Visiting Canadian Prime Minister Stephen Harper exposed anti-Israel media bias Tuesday by noting that no reporter asked him in Ramallah about human rights in the Palestinian Authority but peppered him with questions on Jewish settlements when he was in Jerusalem.
At a joint press conference with Prime Minister Binyamin Netanyahu Tuesday, Harper was asked several times to make a statement on settlements. He kept repeating what he has said he arrived on Sunday – that the purpose of his visit is not to “single out Israel” for criticism.
When a reported pressed him again on the issue, Harper replied, “Once again, let me emphasize it: I am not here to single out Israel for criticism. I find it, you know, interesting – let me just make it as an observation – that, you know, yesterday in the Palestinian Authority, no one asked me there, no one asked me there to single out the Palestinian Authority for any criticism in terms of governance or human rights or anything else.
“I’m asked to single out Israel. When I’m in Israel, I’m asked to single out Israel; when I’m in the Palestinian Authority, I’m asked to single out Israel; and in half the other places around the world you ask me to single out Israel.”
Harper in a single swipe described the international mindset against Israel more clearly than any Israeli official has ever done.
Netanyahu picked up the beat and stated, “Now, there are two things that I want to puncture, two prevailing myths. Well, one is no longer with us. The first one, which was repeated ad nauseum – you can check if you are a repeater – but until recently, everybody who knew anything about the Middle East explained that the core of the conflict, always in the singular, conflict; the core of the conflict in the Middle East was the Palestinian problem. You remember that?
“Now, today you’d be laughed out of most places…, including the leading campuses in the West – even there – if you argued this, what was accepted as a common, obvious truth…
“The core of the many conflicts of the Middle East is not the Palestinian conflict. But what is the core of the Palestinian conflict itself? And here you have another great myth, and the myth is that the core is basically the settlements. Okay, now mind you the settlements issue, on which Canada has a different position from Israel – I guarantee you, that’s the case, okay? But the core, the settlement issue has to be resolved and will be resolved in a context of peace negotiations. But it is not the core of the conflict. We know that because this conflict raged for half a century before there was a single Israeli settlement, before there was a single Israeli soldier in Judea, Samaria or Gaza.
“This conflict began in 1920, 1921, with the attack on the Jewish immigration depot – murderous attack – in Jaffa. In Jaffa! And it raged on in the attack on the ancient Jewish community of Hebron; it’s been there since, practically unbroken since the time of Abraham – almost 4,000 years.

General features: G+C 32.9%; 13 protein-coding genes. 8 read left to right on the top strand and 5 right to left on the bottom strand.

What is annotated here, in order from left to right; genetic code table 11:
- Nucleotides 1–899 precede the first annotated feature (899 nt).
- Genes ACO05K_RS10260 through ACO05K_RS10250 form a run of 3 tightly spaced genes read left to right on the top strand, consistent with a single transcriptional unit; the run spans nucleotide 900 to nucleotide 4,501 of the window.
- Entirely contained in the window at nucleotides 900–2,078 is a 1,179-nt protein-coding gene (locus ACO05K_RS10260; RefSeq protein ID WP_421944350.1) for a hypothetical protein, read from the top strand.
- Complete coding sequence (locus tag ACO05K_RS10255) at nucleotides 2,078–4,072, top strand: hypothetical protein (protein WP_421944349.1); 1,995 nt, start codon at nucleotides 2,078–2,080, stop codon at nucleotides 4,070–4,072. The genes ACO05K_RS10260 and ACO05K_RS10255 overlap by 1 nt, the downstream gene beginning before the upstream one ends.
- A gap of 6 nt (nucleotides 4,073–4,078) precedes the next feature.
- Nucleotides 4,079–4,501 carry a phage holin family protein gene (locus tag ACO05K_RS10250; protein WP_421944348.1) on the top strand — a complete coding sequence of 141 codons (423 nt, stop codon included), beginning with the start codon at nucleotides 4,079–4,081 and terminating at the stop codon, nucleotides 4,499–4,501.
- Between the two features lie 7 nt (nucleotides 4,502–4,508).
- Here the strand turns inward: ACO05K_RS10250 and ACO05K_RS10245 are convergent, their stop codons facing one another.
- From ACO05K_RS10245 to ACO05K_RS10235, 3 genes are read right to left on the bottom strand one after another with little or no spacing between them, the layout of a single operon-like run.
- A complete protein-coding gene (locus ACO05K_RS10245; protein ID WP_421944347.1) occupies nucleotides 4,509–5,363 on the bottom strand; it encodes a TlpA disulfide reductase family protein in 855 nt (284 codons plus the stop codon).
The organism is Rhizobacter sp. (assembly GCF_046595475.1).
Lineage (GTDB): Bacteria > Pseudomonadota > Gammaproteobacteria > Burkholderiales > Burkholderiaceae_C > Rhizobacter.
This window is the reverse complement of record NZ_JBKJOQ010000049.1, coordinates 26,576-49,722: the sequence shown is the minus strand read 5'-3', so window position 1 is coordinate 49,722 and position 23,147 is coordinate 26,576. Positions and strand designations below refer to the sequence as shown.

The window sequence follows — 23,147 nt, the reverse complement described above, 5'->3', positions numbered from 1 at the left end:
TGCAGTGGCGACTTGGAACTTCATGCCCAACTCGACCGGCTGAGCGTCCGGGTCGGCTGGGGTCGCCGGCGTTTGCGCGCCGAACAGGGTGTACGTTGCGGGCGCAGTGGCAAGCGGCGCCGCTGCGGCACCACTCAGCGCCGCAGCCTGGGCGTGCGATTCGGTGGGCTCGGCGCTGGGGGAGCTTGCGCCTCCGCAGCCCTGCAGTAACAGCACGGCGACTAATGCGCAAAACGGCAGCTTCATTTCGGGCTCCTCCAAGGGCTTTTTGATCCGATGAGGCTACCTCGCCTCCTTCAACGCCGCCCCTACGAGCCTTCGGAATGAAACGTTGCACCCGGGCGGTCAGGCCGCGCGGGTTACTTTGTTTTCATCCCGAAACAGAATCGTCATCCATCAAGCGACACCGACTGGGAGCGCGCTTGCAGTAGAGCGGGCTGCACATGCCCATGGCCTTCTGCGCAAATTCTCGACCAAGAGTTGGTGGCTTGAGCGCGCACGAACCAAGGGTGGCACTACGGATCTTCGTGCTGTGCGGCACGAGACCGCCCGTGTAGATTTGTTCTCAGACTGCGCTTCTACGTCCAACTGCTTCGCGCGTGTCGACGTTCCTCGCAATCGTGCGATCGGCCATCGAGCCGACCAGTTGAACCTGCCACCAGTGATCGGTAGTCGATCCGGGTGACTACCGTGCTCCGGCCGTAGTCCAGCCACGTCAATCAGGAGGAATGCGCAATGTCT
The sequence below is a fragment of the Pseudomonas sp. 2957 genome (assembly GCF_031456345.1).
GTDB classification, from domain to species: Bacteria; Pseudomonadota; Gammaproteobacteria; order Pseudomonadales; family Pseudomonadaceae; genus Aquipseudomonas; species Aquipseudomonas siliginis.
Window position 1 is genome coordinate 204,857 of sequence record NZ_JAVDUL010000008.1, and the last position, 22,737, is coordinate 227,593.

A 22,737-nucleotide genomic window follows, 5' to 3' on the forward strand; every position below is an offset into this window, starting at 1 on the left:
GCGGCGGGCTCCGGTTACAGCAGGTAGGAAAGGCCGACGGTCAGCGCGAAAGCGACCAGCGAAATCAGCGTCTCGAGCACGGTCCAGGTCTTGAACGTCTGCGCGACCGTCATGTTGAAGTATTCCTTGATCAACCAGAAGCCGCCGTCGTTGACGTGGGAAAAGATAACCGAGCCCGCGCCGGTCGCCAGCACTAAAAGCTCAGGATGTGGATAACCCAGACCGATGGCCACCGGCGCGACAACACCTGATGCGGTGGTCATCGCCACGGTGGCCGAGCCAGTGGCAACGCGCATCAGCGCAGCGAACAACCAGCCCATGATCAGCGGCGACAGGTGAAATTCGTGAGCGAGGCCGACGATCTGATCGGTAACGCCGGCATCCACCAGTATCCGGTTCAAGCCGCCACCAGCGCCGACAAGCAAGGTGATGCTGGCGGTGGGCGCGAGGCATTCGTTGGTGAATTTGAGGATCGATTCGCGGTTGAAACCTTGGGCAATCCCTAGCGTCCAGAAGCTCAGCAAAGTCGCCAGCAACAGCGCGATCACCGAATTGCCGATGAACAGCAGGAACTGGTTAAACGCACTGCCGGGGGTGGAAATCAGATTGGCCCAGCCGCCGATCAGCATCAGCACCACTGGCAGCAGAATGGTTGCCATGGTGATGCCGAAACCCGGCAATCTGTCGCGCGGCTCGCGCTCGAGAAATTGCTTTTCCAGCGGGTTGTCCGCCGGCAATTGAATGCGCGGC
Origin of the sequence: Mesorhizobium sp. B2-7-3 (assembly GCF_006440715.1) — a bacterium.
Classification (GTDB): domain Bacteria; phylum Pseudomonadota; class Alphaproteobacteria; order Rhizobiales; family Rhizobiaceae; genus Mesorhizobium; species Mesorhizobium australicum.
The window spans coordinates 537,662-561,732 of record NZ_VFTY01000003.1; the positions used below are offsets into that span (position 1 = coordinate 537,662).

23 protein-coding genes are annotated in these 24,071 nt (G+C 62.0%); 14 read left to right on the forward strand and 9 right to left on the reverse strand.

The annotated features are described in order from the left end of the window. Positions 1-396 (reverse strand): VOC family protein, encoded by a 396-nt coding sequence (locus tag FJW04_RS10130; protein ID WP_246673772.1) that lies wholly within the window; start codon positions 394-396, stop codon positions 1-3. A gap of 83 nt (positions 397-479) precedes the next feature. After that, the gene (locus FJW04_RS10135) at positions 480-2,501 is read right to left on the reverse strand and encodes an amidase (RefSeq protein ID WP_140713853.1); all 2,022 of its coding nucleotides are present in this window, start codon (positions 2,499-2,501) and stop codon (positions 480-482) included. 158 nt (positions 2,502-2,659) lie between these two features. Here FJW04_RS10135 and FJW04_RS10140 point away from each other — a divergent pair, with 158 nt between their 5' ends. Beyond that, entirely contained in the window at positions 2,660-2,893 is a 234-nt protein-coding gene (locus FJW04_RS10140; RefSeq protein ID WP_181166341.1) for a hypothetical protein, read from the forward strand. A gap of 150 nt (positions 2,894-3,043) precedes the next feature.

“And continued in the great attacks by the Palestinians on the Jews here in 1936 to 1939; there were no settlements there. It continued in the rejection of the partition resolution in 1947 that called for a Palestinian state next to – an Arab state actually – next to the Jewish state. There were no settlements. And it continued right up to 1967 when the West Bank, Judea, Samaria, and Gaza were firmly in Arab hands and it was meant to… to do what? To liberate the lands that were already in their hands?…
“So if you have half a century of conflict – 47 years, 46 years of conflict – there must be something else that is at the core of this conflict….
“Here’s the core of the conflict, and here is the key to its solution: the core of the conflict is not settlements; the core of the conflict are not the territories; the core of the conflict is not the absence of a Palestinian state. The core of the conflict is the persistent refusal to reconcile to an independent nation-state of the Jewish people.”
Harper’s pro-Israel position, because it is based on normal values that almost every other nation has corrupted, gave Prime Minister Netanyahu the extraordinary opportunity to challenge Canadian media covering Harper’s visit to print the whole truth and not half the truth.
“Since you asked about the settlements, then yes, we’ll deal with it in the course of a final settlement of peace, but no, it is not the core of the conflict,” he declared.
“The core of the conflict is the persistent refusal to accept a Jewish nation-state. That was a summation that you can put in a sound bite, but because of the plethora of distortion and shallowness of this discussion, as Prime Minister Harper has said about the general discussions about Israel, then I put before you a great challenge: put everything I just said in your media.
“If you do that, I will put a hat on and take it off for you.”Tzvi Ben-Gedalyahu
About the Author: Tzvi Ben Gedalyahu is a graduate in journalism and economics from The George Washington University. He has worked as a cub reporter in rural Virginia and as senior copy editor for major Canadian metropolitan dailies. Tzvi wrote for Arutz Sheva for several years before joining the Jewish Press.
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